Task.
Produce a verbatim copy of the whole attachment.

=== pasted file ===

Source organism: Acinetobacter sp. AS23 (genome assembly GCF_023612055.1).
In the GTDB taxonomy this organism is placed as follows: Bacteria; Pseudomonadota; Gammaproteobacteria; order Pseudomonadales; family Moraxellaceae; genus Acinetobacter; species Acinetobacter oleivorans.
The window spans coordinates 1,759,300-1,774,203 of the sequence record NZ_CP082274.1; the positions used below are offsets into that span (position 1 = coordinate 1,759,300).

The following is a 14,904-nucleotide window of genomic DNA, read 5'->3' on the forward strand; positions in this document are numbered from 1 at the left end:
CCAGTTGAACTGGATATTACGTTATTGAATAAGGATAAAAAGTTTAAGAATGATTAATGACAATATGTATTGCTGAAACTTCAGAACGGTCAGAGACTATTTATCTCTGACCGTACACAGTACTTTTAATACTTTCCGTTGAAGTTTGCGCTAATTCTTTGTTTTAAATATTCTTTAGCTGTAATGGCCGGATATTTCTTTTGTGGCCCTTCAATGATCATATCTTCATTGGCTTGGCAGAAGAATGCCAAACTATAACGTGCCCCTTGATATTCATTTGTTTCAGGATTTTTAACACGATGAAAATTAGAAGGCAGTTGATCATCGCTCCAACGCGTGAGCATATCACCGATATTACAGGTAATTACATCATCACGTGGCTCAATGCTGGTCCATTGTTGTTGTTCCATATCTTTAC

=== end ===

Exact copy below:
Source organism: Acinetobacter sp. AS23 (genome assembly GCF_023612055.1).
In the GTDB taxonomy this organism is placed as follows: Bacteria; Pseudomonadota; Gammaproteobacteria; order Pseudomonadales; family Moraxellaceae; genus Acinetobacter; species Acinetobacter oleivorans.
The window spans coordinates 1,759,300-1,774,203 of the sequence record NZ_CP082274.1; the positions used below are offsets into that span (position 1 = coordinate 1,759,300).

The following is a 14,904-nucleotide window of genomic DNA, read 5'->3' on the forward strand; positions in this document are numbered from 1 at the left end:
CCAGTTGAACTGGATATTACGTTATTGAATAAGGATAAAAAGTTTAAGAATGATTAATGACAATATGTATTGCTGAAACTTCAGAACGGTCAGAGACTATTTATCTCTGACCGTACACAGTACTTTTAATACTTTCCGTTGAAGTTTGCGCTAATTCTTTGTTTTAAATATTCTTTAGCTGTAATGGCCGGATATTTCTTTTGTGGCCCTTCAATGATCATATCTTCATTGGCTTGGCAGAAGAATGCCAAACTATAACGTGCCCCTTGATATTCATTTGTTTCAGGATTTTTAACACGATGAAAATTAGAAGGCAGTTGATCATCGCTCCAACGCGTGAGCATATCACCGATATTACAGGTAATTACATCATCACGTGGCTCAATGCTGGTCCATTGTTGTTGTTCCATATCTTTAC